Be careful. It is illegal in most states to drive with an open container of alcoholic contents in your automobile.
In Louisiana, Talmudic logic justifies a popular drive through daiquiri stand. The establishment is probably not under rabbinic supervision, but likely under rabbinic admiration for this argument: if you serve the drink in a covered cup and you provide the straw separately, that is surely not an open container violation! But wait, some say, not enough! You must put tape around the lid! Others say you must not have a hole in the lid at all.
Can you say, Straw splitting logic?
Have a happy 4th and drive safely. All rabbis agree, you should never drink and drive.
There You Go! Now Drive Safe, You Hear?
By CAMPBELL ROBERTSON
The drive-through daiquiri stand is a Louisiana institution, a celebration of the state’s sense of duty in matters of amusement as well as its sense of amusement in matters of law.
Pull up in the carport here at Maggio’s Discount Liquors, listen to the nostalgic ding-ding of a full service gas station and tell the smiling young woman (for the attendants are often smiling young women) what unnatural flavor you prefer: Junglerita? Vodka Freeze? Blue Cactus?
In it comes, through the driver’s side window in a cup with a lid. But see here, Your Honor: the straw itself is handed over separately. Ergo, this is not an illegal open container.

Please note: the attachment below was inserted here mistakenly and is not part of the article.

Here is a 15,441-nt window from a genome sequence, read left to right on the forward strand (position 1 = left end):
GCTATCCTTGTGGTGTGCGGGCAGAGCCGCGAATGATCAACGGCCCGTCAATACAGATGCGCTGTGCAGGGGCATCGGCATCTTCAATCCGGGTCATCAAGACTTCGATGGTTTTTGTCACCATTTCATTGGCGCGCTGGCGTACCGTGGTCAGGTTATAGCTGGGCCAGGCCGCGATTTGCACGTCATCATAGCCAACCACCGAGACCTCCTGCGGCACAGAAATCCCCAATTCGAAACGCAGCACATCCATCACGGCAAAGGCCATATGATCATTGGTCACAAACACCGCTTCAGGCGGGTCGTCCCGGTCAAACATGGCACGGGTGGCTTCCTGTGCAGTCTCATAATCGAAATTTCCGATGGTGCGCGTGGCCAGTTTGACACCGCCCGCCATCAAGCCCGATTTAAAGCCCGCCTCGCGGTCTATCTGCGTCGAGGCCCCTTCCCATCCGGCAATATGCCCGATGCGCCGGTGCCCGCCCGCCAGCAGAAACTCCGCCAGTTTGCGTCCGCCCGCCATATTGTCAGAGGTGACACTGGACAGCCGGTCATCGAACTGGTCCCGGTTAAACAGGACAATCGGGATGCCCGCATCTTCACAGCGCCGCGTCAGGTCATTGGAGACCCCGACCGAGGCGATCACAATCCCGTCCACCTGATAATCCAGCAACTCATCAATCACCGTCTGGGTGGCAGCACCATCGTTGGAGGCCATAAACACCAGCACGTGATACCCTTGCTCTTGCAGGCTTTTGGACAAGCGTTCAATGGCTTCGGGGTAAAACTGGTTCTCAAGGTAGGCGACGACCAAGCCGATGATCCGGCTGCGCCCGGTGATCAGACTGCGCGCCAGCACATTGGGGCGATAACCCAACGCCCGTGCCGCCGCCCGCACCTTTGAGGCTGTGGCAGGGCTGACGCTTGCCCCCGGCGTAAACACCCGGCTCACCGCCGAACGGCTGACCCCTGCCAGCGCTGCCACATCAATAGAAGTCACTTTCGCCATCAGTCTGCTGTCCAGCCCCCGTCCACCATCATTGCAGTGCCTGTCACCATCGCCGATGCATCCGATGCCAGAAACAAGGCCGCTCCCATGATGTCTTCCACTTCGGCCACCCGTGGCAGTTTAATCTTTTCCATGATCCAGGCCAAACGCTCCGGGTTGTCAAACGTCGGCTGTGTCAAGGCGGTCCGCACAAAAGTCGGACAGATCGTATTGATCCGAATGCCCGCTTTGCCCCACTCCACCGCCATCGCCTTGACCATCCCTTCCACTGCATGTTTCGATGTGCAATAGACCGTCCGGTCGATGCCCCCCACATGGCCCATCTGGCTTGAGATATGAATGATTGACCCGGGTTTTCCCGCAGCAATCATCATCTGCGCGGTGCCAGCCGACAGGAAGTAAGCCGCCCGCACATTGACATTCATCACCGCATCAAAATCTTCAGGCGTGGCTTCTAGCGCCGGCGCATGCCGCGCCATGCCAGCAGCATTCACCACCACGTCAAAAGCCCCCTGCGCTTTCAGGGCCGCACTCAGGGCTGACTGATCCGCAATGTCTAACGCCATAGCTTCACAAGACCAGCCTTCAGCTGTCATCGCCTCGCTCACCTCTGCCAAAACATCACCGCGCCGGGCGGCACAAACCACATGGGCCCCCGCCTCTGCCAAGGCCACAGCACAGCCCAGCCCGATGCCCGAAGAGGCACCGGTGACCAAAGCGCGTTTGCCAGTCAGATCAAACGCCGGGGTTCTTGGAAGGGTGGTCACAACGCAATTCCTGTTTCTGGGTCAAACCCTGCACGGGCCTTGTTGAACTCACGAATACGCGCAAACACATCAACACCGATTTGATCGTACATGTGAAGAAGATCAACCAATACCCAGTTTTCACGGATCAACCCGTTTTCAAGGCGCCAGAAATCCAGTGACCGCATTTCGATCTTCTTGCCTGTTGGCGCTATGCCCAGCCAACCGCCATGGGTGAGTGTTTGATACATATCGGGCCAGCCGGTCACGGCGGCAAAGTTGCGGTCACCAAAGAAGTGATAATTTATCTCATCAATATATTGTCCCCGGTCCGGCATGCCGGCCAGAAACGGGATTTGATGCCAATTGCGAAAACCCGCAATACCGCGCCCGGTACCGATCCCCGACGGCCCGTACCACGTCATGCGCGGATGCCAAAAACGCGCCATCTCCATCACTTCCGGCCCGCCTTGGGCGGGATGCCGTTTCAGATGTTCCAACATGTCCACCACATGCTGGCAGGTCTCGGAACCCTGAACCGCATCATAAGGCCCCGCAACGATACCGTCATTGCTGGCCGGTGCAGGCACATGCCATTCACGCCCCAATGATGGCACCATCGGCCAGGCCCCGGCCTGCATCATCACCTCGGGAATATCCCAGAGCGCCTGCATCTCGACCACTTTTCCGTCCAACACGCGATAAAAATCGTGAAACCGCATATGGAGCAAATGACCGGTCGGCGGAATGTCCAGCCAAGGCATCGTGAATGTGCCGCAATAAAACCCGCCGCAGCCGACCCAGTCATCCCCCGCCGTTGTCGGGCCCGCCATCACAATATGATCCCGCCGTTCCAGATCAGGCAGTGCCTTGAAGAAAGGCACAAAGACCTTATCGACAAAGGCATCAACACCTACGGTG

This is one of the many theories in daiquiri stand jurisprudence, a nuanced sphere of law that goes back for years and involves local ordinances and state statutes that address topics like whether a container is open if “a straw protrudes therefrom.” Clarification is as elusive as a pink elephant.
Troy Hebert, the commissioner of the Louisiana Office of Alcohol and Tobacco Control, said that even he was not completely clear on the ins and outs of daiquiri stand compliance. Generally, he said, “the state has recognized that if you put tape around the lid,” you’re O.K.
There is a loophole, however, which in this case is an actual hole. Last year a state senator tried to address the straw issue. “His legislation wanted to outlaw the hole,” Mr. Hebert said. It failed in committee.
This is a political matter, of course, and people vote with their cars, which are frequently in two lines snaking out of the Maggio’s carport and along the street.
Maggio’s is more ambitious than many other drive-through daiquiri stands in the state. Like others, it has the usual big board of Technicolor daiquiri flavors, in sizes that run from small to “the Monster,” with “Family Size” somewhere in the middle.
But Maggio’s also offers a scrumptious eggnog around Christmastime, as well as nonfrozen fare like Seven and Sevens, Hennessy and Cokes and even Jell-O shots (75 cents a pop). Happy Hour runs from 4 to 6.